Thanks again John.  Frank, sorry I didn't mean to hijack your thread :D
 

shimsuki

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Re: Ponderosa Pine
« Reply #10 on: September 16, 2009, 08:28 PM »
Frank, I like this ponderosa. Do you plan on leaving it in that pot?
Shimsuki

One more thing, it is weird because when I look down towards the pot the tree is planted to far to the left for my taste. However, when you look at the top, it appears to look correct, again according to my taste.
I have noticed people like Andy Smith planting their ponderosas very close to the edge of the pot they are in, I wonder why.
 

John Kirby

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Re: Ponderosa Pine
« Reply #11 on: September 16, 2009, 08:39 PM »
Shimsuki,
They are plantd next to the edge because he have long large roots when they are dug out of cracks, and sometimes they only have one big root and are very difficult to get anchored in the pot- the most important first step. It can take several years to reduce the root enough to get it in the center of the pot. John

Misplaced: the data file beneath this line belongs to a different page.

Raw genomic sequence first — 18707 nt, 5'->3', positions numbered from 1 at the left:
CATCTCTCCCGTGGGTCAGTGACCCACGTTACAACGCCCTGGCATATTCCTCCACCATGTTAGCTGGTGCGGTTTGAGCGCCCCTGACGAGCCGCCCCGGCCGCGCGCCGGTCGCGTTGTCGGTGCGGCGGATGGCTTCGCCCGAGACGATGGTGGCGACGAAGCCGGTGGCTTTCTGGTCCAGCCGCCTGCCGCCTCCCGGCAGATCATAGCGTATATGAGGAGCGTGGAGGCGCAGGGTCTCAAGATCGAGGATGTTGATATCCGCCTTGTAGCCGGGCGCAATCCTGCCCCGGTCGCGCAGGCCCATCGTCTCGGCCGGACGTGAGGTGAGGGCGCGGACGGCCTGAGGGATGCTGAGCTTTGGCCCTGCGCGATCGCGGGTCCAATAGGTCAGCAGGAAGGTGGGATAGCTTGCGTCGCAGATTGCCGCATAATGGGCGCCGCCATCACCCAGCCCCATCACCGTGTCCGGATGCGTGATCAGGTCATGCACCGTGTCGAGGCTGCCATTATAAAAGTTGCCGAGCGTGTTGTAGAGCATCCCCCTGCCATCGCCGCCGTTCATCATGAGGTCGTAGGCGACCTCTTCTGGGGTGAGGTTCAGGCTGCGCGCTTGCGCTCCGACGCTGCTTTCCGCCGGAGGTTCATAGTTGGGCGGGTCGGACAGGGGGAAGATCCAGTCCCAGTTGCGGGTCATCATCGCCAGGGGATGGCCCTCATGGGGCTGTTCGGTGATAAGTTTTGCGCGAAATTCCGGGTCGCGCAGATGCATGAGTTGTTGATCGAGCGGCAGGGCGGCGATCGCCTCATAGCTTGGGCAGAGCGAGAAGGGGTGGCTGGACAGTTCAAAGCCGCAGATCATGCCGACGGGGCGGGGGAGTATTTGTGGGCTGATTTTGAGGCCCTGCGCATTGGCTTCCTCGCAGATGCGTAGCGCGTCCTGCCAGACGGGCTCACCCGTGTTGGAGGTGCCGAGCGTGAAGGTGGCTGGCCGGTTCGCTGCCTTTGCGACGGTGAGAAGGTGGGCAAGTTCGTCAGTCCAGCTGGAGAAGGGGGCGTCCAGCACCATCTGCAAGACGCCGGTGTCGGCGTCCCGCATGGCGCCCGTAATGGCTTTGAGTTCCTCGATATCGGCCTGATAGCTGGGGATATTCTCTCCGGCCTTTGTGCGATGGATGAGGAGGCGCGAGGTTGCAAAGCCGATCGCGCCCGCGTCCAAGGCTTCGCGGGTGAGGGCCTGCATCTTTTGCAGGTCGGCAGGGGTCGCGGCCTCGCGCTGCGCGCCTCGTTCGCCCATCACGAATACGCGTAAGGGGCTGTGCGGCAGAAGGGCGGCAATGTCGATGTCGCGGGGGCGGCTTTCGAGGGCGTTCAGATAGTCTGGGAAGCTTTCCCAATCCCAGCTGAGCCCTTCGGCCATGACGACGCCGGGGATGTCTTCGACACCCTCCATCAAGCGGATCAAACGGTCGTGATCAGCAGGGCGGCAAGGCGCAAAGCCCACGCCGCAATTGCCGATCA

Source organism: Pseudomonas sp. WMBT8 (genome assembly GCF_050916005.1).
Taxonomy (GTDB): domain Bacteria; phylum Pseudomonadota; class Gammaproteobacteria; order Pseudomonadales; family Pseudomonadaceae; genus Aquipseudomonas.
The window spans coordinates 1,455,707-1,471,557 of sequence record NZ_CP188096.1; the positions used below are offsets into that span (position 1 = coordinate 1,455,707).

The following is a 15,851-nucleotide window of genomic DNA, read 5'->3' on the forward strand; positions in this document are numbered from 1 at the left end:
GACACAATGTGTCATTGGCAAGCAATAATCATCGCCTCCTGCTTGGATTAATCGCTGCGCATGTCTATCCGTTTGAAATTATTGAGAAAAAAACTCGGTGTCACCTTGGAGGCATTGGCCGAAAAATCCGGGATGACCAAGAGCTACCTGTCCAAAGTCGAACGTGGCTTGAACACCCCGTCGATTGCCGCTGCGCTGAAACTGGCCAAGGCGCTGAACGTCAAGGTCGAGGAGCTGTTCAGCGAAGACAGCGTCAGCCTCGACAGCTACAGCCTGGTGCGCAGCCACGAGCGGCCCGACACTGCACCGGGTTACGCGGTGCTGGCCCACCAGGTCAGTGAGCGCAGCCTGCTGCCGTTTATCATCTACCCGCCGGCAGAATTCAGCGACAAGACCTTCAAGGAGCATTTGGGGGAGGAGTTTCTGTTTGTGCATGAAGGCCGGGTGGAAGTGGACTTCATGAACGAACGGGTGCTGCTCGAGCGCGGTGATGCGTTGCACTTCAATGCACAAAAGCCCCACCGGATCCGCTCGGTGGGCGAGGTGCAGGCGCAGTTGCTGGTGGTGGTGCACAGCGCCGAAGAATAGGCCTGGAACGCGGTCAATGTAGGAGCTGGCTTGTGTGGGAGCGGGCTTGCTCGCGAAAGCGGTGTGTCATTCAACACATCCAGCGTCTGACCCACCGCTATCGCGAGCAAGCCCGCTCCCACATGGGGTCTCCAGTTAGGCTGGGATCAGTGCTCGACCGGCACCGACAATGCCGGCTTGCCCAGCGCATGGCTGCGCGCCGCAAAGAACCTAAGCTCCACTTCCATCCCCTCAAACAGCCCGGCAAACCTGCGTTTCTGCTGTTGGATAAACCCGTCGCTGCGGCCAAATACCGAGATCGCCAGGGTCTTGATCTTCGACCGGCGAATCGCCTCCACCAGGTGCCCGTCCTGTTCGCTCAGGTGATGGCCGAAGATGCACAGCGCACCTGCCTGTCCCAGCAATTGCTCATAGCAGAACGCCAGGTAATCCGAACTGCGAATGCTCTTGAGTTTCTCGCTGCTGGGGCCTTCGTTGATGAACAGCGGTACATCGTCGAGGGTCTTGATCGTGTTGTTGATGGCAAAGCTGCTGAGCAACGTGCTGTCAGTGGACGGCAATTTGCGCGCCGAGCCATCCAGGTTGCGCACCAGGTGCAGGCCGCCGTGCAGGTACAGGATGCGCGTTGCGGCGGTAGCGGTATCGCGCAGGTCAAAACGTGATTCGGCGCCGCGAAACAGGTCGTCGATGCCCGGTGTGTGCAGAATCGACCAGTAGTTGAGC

shimsuki

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Re: Ponderosa Pine
« Reply #12 on: September 16, 2009, 08:42 PM »
I see now.
Thanks
 

T-Town Bonsai

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Re: Ponderosa Pine
« Reply #13 on: September 16, 2009, 09:31 PM »
Shimsuki,
They are plantd next to the edge because he have long large roots when they are dug out of cracks, and sometimes they only have one big root and are very difficult to get anchored in the pot- the most important first step. It can take several years to reduce the root enough to get it in the center of the pot. John

John's answered it well.  This one had one large root and I barely got it in this pot and didn't get the angle I wanted either.  I have a couple I have planted in bonsai pots for the first time and it is the same thing. 
Frank
 

greerhw

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Re: Ponderosa Pine
« Reply #14 on: September 17, 2009, 09:07 PM »
When are you going to jin it, Paco. Want me to come uo help........................ ;)

keep it green,
Harry